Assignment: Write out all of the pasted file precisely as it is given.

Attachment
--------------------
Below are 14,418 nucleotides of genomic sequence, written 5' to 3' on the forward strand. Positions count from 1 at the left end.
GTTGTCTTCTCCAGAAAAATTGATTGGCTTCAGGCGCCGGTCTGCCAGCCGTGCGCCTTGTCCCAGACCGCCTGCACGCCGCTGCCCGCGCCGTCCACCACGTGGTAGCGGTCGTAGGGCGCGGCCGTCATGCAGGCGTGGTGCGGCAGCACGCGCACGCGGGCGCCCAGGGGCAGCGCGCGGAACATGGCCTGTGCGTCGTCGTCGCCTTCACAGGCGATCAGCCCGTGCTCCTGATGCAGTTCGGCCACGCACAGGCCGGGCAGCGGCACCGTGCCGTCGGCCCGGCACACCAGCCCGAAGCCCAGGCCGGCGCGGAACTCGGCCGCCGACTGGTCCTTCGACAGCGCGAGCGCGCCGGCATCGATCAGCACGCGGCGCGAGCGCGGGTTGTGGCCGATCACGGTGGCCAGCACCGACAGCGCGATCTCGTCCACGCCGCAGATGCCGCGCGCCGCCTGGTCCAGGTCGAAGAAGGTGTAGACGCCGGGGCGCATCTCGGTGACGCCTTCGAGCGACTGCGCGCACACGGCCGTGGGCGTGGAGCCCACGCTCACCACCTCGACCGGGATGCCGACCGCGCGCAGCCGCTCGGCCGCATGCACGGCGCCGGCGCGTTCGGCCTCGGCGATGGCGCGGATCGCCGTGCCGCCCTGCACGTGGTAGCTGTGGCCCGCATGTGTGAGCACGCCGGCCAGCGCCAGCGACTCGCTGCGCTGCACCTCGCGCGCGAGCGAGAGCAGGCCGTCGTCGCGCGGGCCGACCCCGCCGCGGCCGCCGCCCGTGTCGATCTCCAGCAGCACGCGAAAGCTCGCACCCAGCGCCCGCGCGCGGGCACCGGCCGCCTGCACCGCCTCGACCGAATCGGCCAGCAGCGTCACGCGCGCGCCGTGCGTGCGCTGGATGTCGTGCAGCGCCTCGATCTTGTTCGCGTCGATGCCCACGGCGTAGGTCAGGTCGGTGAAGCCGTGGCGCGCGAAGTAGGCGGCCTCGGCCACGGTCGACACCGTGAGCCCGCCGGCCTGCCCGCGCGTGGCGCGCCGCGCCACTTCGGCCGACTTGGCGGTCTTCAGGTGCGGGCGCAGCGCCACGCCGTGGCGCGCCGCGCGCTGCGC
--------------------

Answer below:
Below are 14,418 nucleotides of genomic sequence, written 5' to 3' on the forward strand. Positions count from 1 at the left end.
GTTGTCTTCTCCAGAAAAATTGATTGGCTTCAGGCGCCGGTCTGCCAGCCGTGCGCCTTGTCCCAGACCGCCTGCACGCCGCTGCCCGCGCCGTCCACCACGTGGTAGCGGTCGTAGGGCGCGGCCGTCATGCAGGCGTGGTGCGGCAGCACGCGCACGCGGGCGCCCAGGGGCAGCGCGCGGAACATGGCCTGTGCGTCGTCGTCGCCTTCACAGGCGATCAGCCCGTGCTCCTGATGCAGTTCGGCCACGCACAGGCCGGGCAGCGGCACCGTGCCGTCGGCCCGGCACACCAGCCCGAAGCCCAGGCCGGCGCGGAACTCGGCCGCCGACTGGTCCTTCGACAGCGCGAGCGCGCCGGCATCGATCAGCACGCGGCGCGAGCGCGGGTTGTGGCCGATCACGGTGGCCAGCACCGACAGCGCGATCTCGTCCACGCCGCAGATGCCGCGCGCCGCCTGGTCCAGGTCGAAGAAGGTGTAGACGCCGGGGCGCATCTCGGTGACGCCTTCGAGCGACTGCGCGCACACGGCCGTGGGCGTGGAGCCCACGCTCACCACCTCGACCGGGATGCCGACCGCGCGCAGCCGCTCGGCCGCATGCACGGCGCCGGCGCGTTCGGCCTCGGCGATGGCGCGGATCGCCGTGCCGCCCTGCACGTGGTAGCTGTGGCCCGCATGTGTGAGCACGCCGGCCAGCGCCAGCGACTCGCTGCGCTGCACCTCGCGCGCGAGCGAGAGCAGGCCGTCGTCGCGCGGGCCGACCCCGCCGCGGCCGCCGCCCGTGTCGATCTCCAGCAGCACGCGAAAGCTCGCACCCAGCGCCCGCGCGCGGGCACCGGCCGCCTGCACCGCCTCGACCGAATCGGCCAGCAGCGTCACGCGCGCGCCGTGCGTGCGCTGGATGTCGTGCAGCGCCTCGATCTTGTTCGCGTCGATGCCCACGGCGTAGGTCAGGTCGGTGAAGCCGTGGCGCGCGAAGTAGGCGGCCTCGGCCACGGTCGACACCGTGAGCCCGCCGGCCTGCCCGCGCGTGGCGCGCCGCGCCACTTCGGCCGACTTGGCGGTCTTCAGGTGCGGGCGCAGCGCCACGCCGTGGCGCGCCGCGCGCTGCGC